BY JOE RINI
For Mets fans, it was a weekend to celebrate a lefthander from their past and a present day lefty whose future looks brighter than it did a few months ago. On Friday June 1, Johan Santana no-hit the World Champion St. Louis Cardinals at Citi Field in an 8-0 win before a crowd of 27,069 gratefully ecstatic fans.
For the Mets, it was the first no-hitter in franchise history, coming in game 8,020 of the team’s 50 year existence. For Santana, the career high 134 pitch performance punctuated a successful return from shoulder surgery which caused him to miss all of the 2011 season and left his career in doubt.
By finally having a pitcher throw a no-hitter, Mets ended a streak which had left them as the team having gone the longest without a no-hitter to their name. The drought seemed to defy logic considering the number of quality pitchers the Mets have had in their history and by the fact that seven of them, including Tom Seaver, Dwight Gooden, and David Cone pitched no-hitters after leaving the Mets. In fact, former Met Nolan Ryan tossed a major league record seven no-hitters on his way to Cooperstown after being traded in 1971.
Unlike his tidy complete game four hit shutout against the Padres six days earlier, Santana seemed to labor early against the Cardinals, walking four in the first five innings and elevating his pitch count.
But Santana caught a break in the sixth inning when former Met Carlos Beltran lead off with a line shot down the leftfield line that was called foul even though replays showed the ball kicking up chalk on the foul line.
With the fans sensing history in the making and the tension mounting, Whitestone native Mike Baxter made the defensive play of the game, crashing into the leftfield wall and into Mets lore, robbing Yadier Molina of an extra basehit and preserving the no- hitter in the seventh inning. Baxter subsequently left the game with an injury and could miss six weeks with a displaced right collarbone.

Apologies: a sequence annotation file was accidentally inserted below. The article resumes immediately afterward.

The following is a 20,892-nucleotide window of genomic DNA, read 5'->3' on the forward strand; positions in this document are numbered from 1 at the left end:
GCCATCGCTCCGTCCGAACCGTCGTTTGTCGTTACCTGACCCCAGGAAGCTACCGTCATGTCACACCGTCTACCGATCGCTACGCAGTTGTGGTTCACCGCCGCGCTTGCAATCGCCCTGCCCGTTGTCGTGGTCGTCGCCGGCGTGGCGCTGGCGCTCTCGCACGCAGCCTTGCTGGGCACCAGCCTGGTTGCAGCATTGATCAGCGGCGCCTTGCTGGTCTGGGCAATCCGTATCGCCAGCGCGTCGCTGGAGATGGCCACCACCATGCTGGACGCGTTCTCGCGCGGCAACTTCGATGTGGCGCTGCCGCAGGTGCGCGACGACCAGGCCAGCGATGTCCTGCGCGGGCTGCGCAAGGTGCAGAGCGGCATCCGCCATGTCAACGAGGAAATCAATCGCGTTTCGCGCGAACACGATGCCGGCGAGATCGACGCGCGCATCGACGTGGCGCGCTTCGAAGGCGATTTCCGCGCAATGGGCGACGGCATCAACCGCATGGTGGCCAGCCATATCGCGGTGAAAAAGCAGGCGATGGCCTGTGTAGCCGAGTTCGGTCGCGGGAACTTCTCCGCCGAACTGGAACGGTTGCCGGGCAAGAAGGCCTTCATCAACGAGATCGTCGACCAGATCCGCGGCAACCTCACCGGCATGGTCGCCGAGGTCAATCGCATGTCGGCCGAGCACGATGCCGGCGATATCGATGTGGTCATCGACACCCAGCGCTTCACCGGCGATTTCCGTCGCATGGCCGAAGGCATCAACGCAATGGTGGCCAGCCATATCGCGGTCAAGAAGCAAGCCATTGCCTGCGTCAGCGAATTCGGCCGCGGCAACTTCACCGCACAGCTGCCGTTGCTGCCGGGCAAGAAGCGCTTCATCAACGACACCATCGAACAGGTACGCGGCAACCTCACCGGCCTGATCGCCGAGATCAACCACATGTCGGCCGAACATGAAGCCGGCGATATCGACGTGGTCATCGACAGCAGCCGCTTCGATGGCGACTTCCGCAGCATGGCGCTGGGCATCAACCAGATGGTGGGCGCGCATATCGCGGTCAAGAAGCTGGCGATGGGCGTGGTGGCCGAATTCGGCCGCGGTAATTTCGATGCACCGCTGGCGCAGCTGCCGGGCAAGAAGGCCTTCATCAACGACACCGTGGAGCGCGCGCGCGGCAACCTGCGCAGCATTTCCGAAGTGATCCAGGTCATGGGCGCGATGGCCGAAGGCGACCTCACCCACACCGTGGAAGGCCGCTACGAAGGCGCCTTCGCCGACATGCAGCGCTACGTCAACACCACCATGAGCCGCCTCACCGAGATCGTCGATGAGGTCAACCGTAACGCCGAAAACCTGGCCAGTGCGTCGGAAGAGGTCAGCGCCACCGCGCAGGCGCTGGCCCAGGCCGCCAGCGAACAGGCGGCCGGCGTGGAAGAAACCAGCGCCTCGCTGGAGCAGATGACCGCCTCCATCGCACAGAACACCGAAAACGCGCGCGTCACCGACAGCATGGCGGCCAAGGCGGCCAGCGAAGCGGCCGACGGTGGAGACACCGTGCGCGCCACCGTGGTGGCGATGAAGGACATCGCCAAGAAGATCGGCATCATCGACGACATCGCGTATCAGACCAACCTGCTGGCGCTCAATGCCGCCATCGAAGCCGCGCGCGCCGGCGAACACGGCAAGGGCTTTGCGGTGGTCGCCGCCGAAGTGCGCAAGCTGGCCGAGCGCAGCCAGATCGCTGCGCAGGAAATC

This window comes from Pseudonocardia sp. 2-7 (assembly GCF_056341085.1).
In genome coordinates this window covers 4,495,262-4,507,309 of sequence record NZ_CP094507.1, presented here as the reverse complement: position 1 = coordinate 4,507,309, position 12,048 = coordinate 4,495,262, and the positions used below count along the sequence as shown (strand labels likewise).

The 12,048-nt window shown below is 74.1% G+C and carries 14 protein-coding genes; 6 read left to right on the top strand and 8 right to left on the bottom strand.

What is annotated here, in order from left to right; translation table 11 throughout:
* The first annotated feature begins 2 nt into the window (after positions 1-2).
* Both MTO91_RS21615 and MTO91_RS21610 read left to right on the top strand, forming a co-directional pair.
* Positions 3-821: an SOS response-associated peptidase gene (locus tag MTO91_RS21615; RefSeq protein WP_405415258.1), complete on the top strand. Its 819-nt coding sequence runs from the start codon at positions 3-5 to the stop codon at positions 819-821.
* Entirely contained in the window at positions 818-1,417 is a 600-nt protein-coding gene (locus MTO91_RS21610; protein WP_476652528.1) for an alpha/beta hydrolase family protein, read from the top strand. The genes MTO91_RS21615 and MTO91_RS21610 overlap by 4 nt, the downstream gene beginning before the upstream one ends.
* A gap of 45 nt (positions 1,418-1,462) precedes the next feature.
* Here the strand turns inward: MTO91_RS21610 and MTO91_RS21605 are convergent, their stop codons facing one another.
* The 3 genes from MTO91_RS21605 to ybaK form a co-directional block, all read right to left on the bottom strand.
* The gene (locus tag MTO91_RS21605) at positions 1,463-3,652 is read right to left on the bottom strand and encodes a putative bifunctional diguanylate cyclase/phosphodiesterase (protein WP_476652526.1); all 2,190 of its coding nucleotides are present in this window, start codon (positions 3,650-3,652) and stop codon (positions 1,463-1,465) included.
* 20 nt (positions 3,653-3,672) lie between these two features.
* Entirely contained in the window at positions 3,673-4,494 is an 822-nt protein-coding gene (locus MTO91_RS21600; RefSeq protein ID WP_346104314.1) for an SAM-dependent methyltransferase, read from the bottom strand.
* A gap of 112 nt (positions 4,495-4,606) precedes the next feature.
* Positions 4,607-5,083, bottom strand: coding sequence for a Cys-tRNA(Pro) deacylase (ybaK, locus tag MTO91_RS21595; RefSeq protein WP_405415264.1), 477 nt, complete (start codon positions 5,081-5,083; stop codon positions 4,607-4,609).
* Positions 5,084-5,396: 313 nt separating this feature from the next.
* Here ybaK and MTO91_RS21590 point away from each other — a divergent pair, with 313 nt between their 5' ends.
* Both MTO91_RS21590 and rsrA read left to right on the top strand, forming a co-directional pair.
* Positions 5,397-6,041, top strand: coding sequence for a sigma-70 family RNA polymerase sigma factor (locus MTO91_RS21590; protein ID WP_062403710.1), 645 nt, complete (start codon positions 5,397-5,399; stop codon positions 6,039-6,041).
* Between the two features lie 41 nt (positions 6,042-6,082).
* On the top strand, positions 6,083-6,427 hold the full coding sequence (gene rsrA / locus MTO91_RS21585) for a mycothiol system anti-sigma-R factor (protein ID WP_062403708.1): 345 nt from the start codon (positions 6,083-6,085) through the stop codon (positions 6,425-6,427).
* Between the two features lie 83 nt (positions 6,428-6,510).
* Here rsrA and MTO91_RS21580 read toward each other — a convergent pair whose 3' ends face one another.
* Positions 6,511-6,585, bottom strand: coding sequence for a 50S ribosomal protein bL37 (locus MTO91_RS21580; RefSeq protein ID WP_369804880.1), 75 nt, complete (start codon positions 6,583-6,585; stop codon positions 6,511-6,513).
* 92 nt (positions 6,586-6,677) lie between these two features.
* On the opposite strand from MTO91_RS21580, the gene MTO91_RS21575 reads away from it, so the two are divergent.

After the game, Santana thanked his teammates and stated, ”I know how much this means to New York and to the New York Mets.” Manager Terry Collins, who had Santana and his surgically repaired shoulder on a 110-115 pitch count before the game, was torn about leaving Santana in the game and said afterwards about the no-hitter and Santana’s comeback from his injury. Collins said, “I just couldn’t take him out…He never gives up, never gives in. He said, ‘I’m going to come back from this,’ and it led to this.” In deference to Santana’s extra workload, Collins later announced that his ace would get two extra days rest before his next start on Friday.
Two days after Santana’s historic outing, the Mets took time out to acknowledge a part of their history as former Mets closer John Franco was inducted into the Mets Hall of Fame in a pregame ceremony on June 3.
Joined by among others, former teammates Darryl Strawberry, Dwight Gooden, and Al Leiter, Franco said, “You can’t judge a person by his size, but you could judge them by the heart he has. And I have always had a big heart. Every time I went out there I gave 150 percent….And I enjoyed every minute of it, through the good times and the bad times.”
The times have been mostly good for the Mets lately as they completed a 7 and 4 homestand before dropping the opener against the Nationals 7-6 in Washington on Tuesday.
Johan Santana and RA Dickey won four games combined during this recent stretch which included 25 consecutive scoreless innings by Mets pitching against the Cardinals. The Mets entered play on Wednesday with a record of 31-25, in third place, 1 1⁄2 games behind the division leading Nationals.